By Earl Bousquet
CASTRIES, St Lucia – My father always told me: ‘Books are Written by Wise Men for Fools to Read.’
His father (my grandfather) an overseer at Cap Estate, had originally told him ‘Books were written by White Men to Make Black Fools Wise’.
But he’d become wise enough with age to amend his dad’s version before passing it down the generation line.
I’ve always had to explain to the much-too-many who still don’t know that All Fools Day was never meant to be A Day to Celebrate Fools, and April 1 should not be treated like ‘A Day for April Fools’.
I still hold that there are no ‘Foolish People’ because nobody was ‘Born Foolish’ or ‘Born to be Foolish’; and every person including anyone you’d call ‘a fool’ – can teach you (and I) something – or (we) can silently learn something observing them.
But All Fools Day has been with us for eons before UNESCO started observing universal or international days – because too many of us believe this foolish day is really observed by ‘Fellow Fools’ whose fun derives from foolish pleasure by misleading others, even as a joke.
Nobody really cares how All Fools Day came about; and historians differ widely on its origins – ranging from an ancient fable about a mother’s ‘foolish errand’ of searching for a daughter taken away by a God, to a day when children’s pranks should stop at midday while parents can prank all day – and all night long.
The closest April Fools comes to Saint Lucia is that it’s also celebrated here as ‘Poission d’Avril’ (pronounced ‘Pwesson Davwi!’), the traditional exclamation that followed every successful (intentionally but harmless) prank on a friend.
But like the proverbial April Fools, many today also voluntarily transform – body and soul – into virtual fools every April 1 ‘just trying to be foolish for being foolish sake…’ as my mum told any of her sons she saw acting foolish on that day.
It’s the sort of thing we do and say that we don’t bother about because we’ve become so accustomed – like referring to the ‘Spanish Flu’ that never started in Spain.
The so-called ‘Spanish Flu’ of 1919 actually began in the US Midwest (yes, in the USA), but since the King and Queen of Spain were affected by the first memorable virus to introduce wearing of masks across Europe, the Americans christened it there.
Same with All Fools Day in the 21st Century – and especially during the start of COVID’s roaring 20s (2020 and 2022).
SARS-CoV-2 continues to change our 2021 by metamorphosing itself into almost ten new variants stretching from the UK to South Africa and Brazil – and the USA the worst, where at least seven new mutated ‘American’ strands have been detected.
As if the virus hasn’t created too many COVIDIOTS among us, the one percent of countries with 90 percent of the vaccines distributed are calling for new rules to guide vaccination exports, but none-at-all to guide equitable production and distribution for the 90 percent majority living in the 190 developing countries the World Health Organization (WHO) says urgently need but cannot afford in the numbers and speed necessary.
The manufacturers have demonstrated, beyond any shadow of a doubt, they’ll only turnout vaccines fast enough for the competing rich countries and not enough for the world’s most needy.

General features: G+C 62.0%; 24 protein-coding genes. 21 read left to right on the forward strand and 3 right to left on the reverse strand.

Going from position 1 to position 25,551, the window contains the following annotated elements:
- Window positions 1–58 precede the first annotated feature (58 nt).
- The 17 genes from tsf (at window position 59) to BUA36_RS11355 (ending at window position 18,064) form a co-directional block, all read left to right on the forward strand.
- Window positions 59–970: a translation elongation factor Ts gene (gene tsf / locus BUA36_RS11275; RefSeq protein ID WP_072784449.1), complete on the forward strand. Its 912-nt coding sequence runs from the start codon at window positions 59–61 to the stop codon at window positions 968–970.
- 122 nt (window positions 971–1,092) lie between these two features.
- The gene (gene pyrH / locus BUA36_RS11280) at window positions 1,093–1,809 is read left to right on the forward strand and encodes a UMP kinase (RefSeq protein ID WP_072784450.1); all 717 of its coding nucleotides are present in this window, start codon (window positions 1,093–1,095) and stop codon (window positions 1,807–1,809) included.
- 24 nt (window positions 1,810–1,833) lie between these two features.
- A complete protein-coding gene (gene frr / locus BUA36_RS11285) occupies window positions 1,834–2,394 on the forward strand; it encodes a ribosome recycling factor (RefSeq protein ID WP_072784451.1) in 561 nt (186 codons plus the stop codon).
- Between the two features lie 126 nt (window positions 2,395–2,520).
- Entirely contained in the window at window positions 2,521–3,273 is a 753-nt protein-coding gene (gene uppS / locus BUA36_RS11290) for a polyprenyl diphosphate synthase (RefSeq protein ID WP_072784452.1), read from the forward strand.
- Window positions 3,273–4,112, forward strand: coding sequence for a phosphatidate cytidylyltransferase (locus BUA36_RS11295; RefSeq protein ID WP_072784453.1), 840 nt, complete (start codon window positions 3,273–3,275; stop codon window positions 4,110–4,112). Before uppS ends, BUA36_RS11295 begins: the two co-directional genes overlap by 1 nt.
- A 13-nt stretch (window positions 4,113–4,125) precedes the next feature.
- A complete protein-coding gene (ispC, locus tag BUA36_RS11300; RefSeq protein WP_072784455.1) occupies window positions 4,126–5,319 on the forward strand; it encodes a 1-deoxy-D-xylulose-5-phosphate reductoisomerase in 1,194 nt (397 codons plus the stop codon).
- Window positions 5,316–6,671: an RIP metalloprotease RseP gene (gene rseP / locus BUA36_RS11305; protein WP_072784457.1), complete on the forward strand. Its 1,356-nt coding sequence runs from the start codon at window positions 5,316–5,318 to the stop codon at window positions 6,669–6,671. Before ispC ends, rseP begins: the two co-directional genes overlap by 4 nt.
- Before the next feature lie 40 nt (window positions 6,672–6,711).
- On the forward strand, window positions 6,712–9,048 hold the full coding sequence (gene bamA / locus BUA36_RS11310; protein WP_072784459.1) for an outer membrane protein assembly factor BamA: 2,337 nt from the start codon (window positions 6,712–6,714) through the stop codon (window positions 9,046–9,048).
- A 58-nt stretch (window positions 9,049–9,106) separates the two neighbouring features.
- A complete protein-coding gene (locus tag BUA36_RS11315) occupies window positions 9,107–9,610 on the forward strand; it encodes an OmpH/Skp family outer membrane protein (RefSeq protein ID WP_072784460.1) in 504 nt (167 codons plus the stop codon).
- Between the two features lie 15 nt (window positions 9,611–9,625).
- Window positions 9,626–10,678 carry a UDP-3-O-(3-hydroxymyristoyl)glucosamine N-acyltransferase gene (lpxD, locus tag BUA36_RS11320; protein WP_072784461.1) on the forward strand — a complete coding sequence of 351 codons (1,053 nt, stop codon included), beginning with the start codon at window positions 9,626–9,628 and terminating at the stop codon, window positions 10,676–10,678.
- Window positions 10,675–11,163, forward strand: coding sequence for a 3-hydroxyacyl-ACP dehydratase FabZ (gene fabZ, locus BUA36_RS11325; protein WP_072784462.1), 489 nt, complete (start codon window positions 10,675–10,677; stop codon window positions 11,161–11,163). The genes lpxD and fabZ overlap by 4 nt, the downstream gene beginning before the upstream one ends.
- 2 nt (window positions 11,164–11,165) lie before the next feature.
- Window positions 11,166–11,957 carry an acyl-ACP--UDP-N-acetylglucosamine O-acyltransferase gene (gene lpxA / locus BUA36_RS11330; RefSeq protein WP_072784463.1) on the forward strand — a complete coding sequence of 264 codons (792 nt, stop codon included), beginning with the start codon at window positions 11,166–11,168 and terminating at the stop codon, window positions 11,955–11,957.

Today, instead of observing All Fools Day, we might as well mark April 1, 2021, as ‘COVIDIOTS Day’ – when so many of us are only realizing, only today, that this is not our first but actually our second All Fools Day under COVID-19.
The virus crowned us as A Globe of Fools in March 2020 – and has for one year and one month since continued to turn us into fools still arguing over whether it first came through the front door or the back door, effectiveness of lockdowns vs opening-up, human rights and the ‘Right to Die’, third and fourth waves, whether masks can hide us from COVID, if vaccinations can make us COVID-immune – and whether it’s not all a universal plan by Bill Gates and fellow rich Chinese ‘to control our minds by planting microchips the size of a rice grain into our shoulders through a syringe.’
And here we are today, after more than one year of a war against the invisible virus, still searching for a victory at a deadly cost of over two million lives and millions upon millions more virally wounded.
We’re racing against time in an arms race to shoulder jabs we don’t trust, but won’t risk doing without; rich minority nations fighting each other to hoard oversupplies of vaccines while the poor majority remain without enough to even start national campaigns with certainty of ending them.
We’re scared-shit by news reports about different vaccine brands either not being effective against SARS-CoV-2 or unhelpful to over-65s, capable of activating blood clots among elderlies and/or harmful to children under 18.
But some of us take the line like it’s for free money – because we’ll eventually need a vaccination passport to travel.
And now the vaccine producers are taking turns withdrawing them from shelves and/or suspending production for reasons ranging from inefficacy to ‘manufacturing errors’, while at the same time playing country against country to continue securing more healthy orders for healthier pandemic profits.
The masks we wear, we are told, will take as long as 600 years to eventually disintegrate, but we’ll ‘double-mask’ if that’s what it’ll take to stay alive today – and to hell with tomorrow!
We’re still keeping our air and seaports, borders and boundaries closed to keep COVID at bay, but not once has any country been able to detect the ever-elusive but perennially present virus until after it’s safely landed and turned up unexpectedly in a community far from any port.
So then, what or which are we: April Fools or COVIDIOTS?
But before answering, tell me what’s the difference. […]